Jack Ma, the founder of Chinese e-commerce giant doesn’t mince his words. Recently, Ma said that many fake goods better than the genuine articles, a statement that will make Chinese mass-producers shout with glee.
Ma was of course countering the criticism that Alibaba profits from the sale of knock-offs. Alibaba has been facing accusations of selling fakes, something that is not appreciated by the luxury goods makers. Alibaba was dropped from the International Anticounterfeiting Coalition in May for showing favouritism towards counterfeits.
“The problem is the fake products today are of better quality and better price than the real names. They are exactly the [same] factories, exactly the same raw materials but they do not use the names,” Ma said recently at Alibaba’s headquarters in Hangzhou.
I am sure Ma will have a big fan following in India’s metro cities, where sellers procure fakes in kilos, and then sell them of at ‘reasonable’ prices. In Delhi, cloth markets in Janpath and Sarojini thrive on rip-offs of originals such Zara, GAP, Mango and such upmarket garment brands. Chandni Chowk and Nehru Place swear by the Chinese goods that come at 1/10th of the market price.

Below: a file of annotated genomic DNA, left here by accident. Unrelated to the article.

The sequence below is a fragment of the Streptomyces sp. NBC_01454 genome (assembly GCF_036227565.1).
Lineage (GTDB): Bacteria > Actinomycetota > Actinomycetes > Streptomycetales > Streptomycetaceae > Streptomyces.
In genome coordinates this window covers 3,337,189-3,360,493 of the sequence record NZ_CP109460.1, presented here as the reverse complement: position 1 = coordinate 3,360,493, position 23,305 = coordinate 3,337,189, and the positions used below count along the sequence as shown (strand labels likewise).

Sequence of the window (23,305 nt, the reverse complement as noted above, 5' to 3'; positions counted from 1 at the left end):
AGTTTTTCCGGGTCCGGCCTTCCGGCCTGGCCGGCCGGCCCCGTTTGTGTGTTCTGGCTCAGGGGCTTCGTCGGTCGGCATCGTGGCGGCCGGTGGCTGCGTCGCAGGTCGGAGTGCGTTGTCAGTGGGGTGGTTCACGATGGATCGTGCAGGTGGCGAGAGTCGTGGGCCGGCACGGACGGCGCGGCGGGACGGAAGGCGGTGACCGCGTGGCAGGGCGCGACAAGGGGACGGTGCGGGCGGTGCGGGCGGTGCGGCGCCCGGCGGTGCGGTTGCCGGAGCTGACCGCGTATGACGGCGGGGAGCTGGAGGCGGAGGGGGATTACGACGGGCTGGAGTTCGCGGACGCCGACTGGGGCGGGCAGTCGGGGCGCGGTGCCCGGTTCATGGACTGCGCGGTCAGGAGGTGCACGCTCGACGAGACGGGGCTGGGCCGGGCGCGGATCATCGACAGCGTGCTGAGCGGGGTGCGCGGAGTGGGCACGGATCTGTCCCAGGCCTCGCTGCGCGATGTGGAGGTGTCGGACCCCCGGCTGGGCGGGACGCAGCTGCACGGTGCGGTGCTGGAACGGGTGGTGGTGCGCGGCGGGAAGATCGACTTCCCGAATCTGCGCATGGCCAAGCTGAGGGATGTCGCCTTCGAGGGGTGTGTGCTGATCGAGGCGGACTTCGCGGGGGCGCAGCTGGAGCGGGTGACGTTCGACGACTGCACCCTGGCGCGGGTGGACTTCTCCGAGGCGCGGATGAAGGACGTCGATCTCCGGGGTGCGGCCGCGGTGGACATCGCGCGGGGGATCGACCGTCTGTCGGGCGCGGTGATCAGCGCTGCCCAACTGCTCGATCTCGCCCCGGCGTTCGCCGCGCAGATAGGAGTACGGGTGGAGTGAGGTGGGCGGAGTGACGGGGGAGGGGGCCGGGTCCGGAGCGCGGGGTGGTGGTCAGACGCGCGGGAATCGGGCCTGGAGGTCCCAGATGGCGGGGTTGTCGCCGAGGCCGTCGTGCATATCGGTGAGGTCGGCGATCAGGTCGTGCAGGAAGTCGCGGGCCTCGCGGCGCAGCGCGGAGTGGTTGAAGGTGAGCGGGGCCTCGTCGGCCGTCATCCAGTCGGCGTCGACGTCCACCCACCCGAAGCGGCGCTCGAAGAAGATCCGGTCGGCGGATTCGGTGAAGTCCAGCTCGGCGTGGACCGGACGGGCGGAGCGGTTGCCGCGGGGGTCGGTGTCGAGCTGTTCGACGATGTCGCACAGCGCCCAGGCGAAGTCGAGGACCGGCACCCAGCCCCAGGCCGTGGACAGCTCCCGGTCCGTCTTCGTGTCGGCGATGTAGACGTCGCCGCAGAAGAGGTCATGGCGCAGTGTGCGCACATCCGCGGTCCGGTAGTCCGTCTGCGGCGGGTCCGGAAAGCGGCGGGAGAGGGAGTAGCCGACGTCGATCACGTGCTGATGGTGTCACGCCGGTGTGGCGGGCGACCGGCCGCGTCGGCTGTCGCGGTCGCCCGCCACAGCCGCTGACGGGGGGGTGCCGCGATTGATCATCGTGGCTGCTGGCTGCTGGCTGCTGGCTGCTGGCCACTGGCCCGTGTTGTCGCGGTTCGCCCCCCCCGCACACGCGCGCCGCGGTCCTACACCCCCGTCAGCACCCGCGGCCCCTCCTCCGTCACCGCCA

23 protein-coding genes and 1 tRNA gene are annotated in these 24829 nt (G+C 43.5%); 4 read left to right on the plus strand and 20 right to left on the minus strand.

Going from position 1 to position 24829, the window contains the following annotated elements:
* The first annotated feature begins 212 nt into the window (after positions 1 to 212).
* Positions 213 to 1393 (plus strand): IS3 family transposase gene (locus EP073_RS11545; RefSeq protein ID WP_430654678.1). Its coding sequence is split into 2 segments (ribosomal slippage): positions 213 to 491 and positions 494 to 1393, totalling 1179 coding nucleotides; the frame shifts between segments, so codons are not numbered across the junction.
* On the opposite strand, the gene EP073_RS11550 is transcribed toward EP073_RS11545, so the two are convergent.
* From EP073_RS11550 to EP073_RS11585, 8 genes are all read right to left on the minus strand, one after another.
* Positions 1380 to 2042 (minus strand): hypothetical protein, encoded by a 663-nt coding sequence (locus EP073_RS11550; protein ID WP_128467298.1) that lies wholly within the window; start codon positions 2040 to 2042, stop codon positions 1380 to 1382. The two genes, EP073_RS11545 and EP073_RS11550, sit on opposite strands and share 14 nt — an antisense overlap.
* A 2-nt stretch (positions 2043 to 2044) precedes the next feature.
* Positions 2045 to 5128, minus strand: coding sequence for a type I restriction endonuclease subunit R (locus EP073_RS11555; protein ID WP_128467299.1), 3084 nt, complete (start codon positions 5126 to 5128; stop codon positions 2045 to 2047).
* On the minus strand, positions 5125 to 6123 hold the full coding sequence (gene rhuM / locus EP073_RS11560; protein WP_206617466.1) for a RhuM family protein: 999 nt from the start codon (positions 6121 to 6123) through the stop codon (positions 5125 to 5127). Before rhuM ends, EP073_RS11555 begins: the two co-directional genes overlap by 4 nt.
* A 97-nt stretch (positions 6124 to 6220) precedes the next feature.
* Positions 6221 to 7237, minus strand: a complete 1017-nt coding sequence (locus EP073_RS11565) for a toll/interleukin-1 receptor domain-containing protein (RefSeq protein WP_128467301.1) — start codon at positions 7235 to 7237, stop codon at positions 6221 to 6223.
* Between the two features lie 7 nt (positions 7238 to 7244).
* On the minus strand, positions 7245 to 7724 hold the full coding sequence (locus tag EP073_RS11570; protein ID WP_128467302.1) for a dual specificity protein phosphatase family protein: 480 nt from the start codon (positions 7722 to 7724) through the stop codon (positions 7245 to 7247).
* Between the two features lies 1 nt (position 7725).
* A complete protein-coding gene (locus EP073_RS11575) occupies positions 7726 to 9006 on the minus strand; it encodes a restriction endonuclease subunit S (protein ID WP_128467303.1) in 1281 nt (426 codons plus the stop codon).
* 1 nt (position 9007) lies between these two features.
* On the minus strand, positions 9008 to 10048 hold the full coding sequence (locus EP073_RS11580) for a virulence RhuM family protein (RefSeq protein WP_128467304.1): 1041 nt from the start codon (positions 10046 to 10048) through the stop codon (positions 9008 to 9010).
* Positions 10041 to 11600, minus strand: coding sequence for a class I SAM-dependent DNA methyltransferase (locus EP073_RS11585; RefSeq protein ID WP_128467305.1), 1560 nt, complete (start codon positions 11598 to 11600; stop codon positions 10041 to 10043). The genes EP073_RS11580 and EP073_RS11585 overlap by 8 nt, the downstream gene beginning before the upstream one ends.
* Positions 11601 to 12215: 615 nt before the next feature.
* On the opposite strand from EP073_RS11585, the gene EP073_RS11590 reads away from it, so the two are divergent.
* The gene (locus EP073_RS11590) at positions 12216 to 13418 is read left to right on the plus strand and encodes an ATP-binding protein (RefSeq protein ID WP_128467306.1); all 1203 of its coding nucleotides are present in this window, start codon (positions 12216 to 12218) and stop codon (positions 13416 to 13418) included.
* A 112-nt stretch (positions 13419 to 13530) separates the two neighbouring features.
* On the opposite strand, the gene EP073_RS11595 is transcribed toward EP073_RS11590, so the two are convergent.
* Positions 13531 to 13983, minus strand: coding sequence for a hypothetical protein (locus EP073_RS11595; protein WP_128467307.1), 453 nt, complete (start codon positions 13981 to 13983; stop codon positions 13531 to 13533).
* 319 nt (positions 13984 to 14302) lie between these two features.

For India’s middle class, who live on salaries, global luxury brands are off their limits. Economic constraints make us thrifty, yet we would like to get a taste of the coveted items. That’s where Chinese goods come to the picture.
We have manual labourers wearing fake Adidas and Nike. We have social wannabe girls flaunting their Prada sunglasses, and we also have men moving around in fake Reebok shoes. While some of these products are India-made, others are mass-produced in China, and sold on fleece markets.
But like Alibaba’s programme that was launched in April 2015, an attempt to promote the local-made things under original names can work wonders for these goods makers. Aliababa’s “Zhongguozhizao” or “Quality made in China” programme is an effort to discourage makers from producing counterfeits.
As far as India is concerned, we are not complaining Chinese maal. I prefer my fake Jimmy Choo heels that I wear to office so often. Nobody can tell, and I feel like a million bucks.